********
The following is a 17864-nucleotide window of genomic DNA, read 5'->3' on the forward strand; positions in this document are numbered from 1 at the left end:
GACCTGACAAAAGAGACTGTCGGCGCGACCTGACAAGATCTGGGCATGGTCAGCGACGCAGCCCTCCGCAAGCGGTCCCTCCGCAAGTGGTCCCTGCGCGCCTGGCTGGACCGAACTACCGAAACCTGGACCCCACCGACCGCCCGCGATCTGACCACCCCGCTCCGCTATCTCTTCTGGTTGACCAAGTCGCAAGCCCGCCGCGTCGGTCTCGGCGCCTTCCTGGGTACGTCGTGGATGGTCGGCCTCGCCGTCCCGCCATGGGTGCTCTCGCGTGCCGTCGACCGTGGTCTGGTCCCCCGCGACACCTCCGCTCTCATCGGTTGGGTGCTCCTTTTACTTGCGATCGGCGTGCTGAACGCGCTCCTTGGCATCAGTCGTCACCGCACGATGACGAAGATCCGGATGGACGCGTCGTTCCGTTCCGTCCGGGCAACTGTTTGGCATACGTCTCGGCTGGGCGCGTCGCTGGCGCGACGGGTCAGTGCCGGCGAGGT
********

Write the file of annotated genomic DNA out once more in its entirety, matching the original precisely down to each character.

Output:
The following is a 17864-nucleotide window of genomic DNA, read 5'->3' on the forward strand; positions in this document are numbered from 1 at the left end:
GACCTGACAAAAGAGACTGTCGGCGCGACCTGACAAGATCTGGGCATGGTCAGCGACGCAGCCCTCCGCAAGCGGTCCCTCCGCAAGTGGTCCCTGCGCGCCTGGCTGGACCGAACTACCGAAACCTGGACCCCACCGACCGCCCGCGATCTGACCACCCCGCTCCGCTATCTCTTCTGGTTGACCAAGTCGCAAGCCCGCCGCGTCGGTCTCGGCGCCTTCCTGGGTACGTCGTGGATGGTCGGCCTCGCCGTCCCGCCATGGGTGCTCTCGCGTGCCGTCGACCGTGGTCTGGTCCCCCGCGACACCTCCGCTCTCATCGGTTGGGTGCTCCTTTTACTTGCGATCGGCGTGCTGAACGCGCTCCTTGGCATCAGTCGTCACCGCACGATGACGAAGATCCGGATGGACGCGTCGTTCCGTTCCGTCCGGGCAACTGTTTGGCATACGTCTCGGCTGGGCGCGTCGCTGGCGCGACGGGTCAGTGCCGGCGAGGT